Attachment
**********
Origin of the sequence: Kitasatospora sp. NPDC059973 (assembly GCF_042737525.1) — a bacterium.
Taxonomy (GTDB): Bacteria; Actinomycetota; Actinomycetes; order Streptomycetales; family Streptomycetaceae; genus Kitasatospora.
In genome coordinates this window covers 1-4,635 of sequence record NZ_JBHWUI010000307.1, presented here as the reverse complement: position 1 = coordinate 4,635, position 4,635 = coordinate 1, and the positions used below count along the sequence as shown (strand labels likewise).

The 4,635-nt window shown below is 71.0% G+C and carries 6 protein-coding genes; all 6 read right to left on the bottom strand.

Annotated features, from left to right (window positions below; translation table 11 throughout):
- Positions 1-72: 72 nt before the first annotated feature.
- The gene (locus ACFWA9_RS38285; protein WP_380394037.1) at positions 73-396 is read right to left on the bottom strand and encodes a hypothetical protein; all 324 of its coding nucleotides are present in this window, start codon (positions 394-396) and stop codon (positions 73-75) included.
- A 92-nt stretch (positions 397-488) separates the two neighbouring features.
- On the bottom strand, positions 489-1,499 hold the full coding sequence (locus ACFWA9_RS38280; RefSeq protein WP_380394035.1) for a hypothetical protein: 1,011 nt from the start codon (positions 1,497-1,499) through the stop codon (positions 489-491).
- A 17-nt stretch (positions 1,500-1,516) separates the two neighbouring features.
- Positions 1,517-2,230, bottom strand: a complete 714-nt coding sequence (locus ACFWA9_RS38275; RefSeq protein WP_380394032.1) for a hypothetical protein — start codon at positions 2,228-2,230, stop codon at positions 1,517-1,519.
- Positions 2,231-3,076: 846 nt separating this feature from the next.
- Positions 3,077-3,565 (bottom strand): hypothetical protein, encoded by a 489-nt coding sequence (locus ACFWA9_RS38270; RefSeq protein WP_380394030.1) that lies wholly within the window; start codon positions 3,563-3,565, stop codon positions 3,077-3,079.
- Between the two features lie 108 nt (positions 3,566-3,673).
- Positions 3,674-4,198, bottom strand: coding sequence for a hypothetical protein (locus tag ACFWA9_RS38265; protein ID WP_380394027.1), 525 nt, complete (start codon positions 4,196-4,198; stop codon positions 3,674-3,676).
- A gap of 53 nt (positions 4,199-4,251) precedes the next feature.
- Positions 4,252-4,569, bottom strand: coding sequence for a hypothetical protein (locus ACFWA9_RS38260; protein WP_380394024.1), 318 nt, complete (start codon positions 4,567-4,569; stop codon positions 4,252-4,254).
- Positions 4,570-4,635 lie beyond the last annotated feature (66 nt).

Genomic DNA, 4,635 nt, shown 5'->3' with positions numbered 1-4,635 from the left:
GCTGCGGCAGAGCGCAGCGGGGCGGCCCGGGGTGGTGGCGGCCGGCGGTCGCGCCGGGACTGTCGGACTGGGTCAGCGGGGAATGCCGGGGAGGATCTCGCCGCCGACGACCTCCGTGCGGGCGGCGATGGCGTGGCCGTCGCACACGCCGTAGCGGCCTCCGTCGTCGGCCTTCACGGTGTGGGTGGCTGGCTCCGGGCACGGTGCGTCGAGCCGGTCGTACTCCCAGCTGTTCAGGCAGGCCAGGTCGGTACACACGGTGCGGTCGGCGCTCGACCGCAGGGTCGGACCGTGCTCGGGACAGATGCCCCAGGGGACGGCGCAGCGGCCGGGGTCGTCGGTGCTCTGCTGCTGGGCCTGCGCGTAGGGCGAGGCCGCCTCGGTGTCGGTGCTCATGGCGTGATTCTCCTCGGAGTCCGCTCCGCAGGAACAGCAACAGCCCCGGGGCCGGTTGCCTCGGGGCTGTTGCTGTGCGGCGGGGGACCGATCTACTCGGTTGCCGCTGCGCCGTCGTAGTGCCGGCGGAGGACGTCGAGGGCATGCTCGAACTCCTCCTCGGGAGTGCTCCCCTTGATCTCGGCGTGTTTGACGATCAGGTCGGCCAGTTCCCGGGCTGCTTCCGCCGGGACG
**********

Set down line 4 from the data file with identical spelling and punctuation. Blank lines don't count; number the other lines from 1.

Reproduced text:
The 4,635-nt window shown below is 71.0% G+C and carries 6 protein-coding genes; all 6 read right to left on the bottom strand.